Alex Browne photo                                Protest organizer Sandy McNamee and Surrey’s Steven Pettigrew (of the Save Hawthorne Park campaign) discuss Tuesday the importance of tree retention.

Alex Browne photo Protest organizer Sandy McNamee and Surrey’s Steven Pettigrew (of the Save Hawthorne Park campaign) discuss Tuesday the importance of tree retention.

Protesters resist Johnston Road tree-cutting

Last-ditch effort seeks to halt removal of mature liquidambars by White Rock

A small but vocal group of protesters took to the streets at the intersection of North Bluff Road and Johnston Road twice this week in a last-ditch attempt to save a sidewalk row of mature trees eyed for removal.

White Rock resident Sandy McNamee, and a handful of others – including North Surrey ‘Save Hawthorne Park’ activist Steven Pettigrew – carried placards Tuesday morning, invited passing cars to honk, passed out contact numbers for council members and solicited signatures for a petition.

McNamee returned Thursday and said it is all part of an attempt to stall the impending toppling of liquidambar (sweetgum) trees on the east side of White Rock’s “gateway” – the 1500-block of Johnston Road.

“It’s National Tree Day in Canada on Sept. 27,” said Peninsula environmentalist David Riley. “In White Rock, we like to celebrate it by cutting a few down.”

In a statement issued late Thursday morning, city communications co-ordinator Ashley Gregerson said they “recognize that this is an emotional situation for some residents.”

“Safety is our primary concern. The city is committed to upholding and improving safety in White Rock for our residents and visitors.”

The trees, adjacent to excavations for the 23-storey PARC Retirement Living development, were listed as being in “poor condition” in a recent corporate report.

But McNamee disputed the latest decision on the Johnston Road trees. She said information provided by the city is “misleading” and contradicts arborists’ reports from both 2014 and 2016 which said the trees were not at risk and recommended retaining them, along with others in the uptown area.

“What has changed is the construction there – the new development nearby,” she told Peace Arch News, adding that she has been following the process of planning for redevelopment of the Johnston Road corridor “from day one.”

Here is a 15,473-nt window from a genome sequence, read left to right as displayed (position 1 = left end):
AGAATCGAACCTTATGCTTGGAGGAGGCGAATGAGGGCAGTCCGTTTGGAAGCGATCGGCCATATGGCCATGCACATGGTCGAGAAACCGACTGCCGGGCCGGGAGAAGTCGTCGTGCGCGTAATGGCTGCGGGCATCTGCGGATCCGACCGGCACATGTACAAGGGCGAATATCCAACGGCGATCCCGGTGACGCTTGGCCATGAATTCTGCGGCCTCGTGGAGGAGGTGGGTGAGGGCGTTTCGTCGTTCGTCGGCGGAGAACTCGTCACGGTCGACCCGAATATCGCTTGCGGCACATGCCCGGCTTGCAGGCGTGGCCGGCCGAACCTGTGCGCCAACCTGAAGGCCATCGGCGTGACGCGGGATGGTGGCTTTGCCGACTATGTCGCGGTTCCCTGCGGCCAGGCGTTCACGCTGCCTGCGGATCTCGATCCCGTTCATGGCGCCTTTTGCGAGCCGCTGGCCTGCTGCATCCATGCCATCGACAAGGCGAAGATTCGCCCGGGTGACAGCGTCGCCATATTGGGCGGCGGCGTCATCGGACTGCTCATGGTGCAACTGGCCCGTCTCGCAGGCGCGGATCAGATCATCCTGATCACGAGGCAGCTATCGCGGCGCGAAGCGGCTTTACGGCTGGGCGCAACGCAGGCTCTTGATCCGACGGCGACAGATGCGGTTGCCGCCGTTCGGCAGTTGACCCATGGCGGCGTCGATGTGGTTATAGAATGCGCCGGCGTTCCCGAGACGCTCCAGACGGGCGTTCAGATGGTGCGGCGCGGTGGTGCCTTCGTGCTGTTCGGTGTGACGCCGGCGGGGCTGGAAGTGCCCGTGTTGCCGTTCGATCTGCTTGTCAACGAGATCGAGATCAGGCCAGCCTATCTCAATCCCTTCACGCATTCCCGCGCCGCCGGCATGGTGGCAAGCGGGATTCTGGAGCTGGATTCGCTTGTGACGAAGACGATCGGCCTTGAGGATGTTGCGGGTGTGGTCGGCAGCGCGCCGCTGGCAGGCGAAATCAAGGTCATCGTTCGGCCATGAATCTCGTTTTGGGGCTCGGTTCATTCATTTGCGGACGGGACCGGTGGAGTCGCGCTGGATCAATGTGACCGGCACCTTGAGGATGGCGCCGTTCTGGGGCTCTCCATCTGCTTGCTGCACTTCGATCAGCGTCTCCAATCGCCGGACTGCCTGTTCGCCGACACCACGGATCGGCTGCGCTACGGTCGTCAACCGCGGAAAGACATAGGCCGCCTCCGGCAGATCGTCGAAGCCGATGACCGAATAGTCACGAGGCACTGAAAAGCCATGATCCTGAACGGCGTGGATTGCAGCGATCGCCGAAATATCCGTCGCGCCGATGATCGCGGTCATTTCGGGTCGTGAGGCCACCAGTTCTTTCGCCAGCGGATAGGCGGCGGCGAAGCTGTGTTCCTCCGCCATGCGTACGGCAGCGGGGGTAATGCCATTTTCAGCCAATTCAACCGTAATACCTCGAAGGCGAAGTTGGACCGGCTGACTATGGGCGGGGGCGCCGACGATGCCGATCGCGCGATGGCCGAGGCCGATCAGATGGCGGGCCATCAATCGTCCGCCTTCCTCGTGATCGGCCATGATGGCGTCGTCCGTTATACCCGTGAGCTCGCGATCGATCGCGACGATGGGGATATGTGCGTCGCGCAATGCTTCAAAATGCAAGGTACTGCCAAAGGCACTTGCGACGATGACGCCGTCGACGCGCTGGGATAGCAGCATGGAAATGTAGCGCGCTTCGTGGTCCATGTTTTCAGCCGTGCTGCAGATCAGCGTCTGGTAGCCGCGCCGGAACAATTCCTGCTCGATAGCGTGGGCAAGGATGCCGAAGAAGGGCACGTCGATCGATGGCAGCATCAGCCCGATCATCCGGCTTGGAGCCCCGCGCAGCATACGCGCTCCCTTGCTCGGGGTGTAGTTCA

Riley said the trees are likely seen as an obstruction for the builders of the PARC development.

“It would probably be a lot easier for the builder to pour concrete from this side of the property (from Johnston Road) than from the other side (George Street),” he said.

Gregerson’s statement said the developer was anticipated to apply to remove two trees from the centre median and one from the sidewalk, “to allow safe temporary access to the west side of the PARC construction site and mitigate traffic disruptions.”

The work – expected to include removal of the centre median and some curbs – is in keeping with council’s approved concept design for Johnston Road, it adds.

“It is a standard practice for the city to process these applications and work with developers to find the best solution.”

Riley questioned the logic.

“But this could be a one-off development – 2008 could happen all over again. And you don’t create a new vision for a whole street just because one new house is built. If this building is replicated (in this block), can we not look into whether the trees could fit into it? We’ve had a lot of public process on this, but residents never get to hear how that material has been digested. I think that’s why people are loath to provide input.”

McNamee said the decision to cut the trees runs counter to previously solicited public opinion.

“A petition with 1,107 signatures urging the mayor and council to preserve mature trees on Johnston Road has been ignored,” she added.

“It’s ridiculous,” said Pettigrew, who said he and other ‘Save Hawthorne Park’ supporters had joined McNamee’s protest “to show our solidarity on environmental causes.”

(The residents campaigning against Surrey’s plan to build a road through Hawthorne Park have been given a deadline of Sept. 22 to collect 30,372 signatures in opposition, or the project will go ahead.)

Pettigrew said common environmental concerns transcend geographic boundaries.

“It’s not ‘my people,’ it’s not ‘your people’ – it’s everybody working together,” he said.

“Whether it’s Surrey city or White Rock city, they (civic governments) are not listening to people. It’s ridiculous what they have us go through.”

UBC urban forestry professor Cecil Konijnendijk, who has offered support to McNamee’s protest, told PAN by email that “it takes a long time before newly planted trees can replace the benefits provided by large, mature trees. All efforts possible should be made to retain and protect them, also during development.”

Gregerson described this week’s situation as “ongoing.”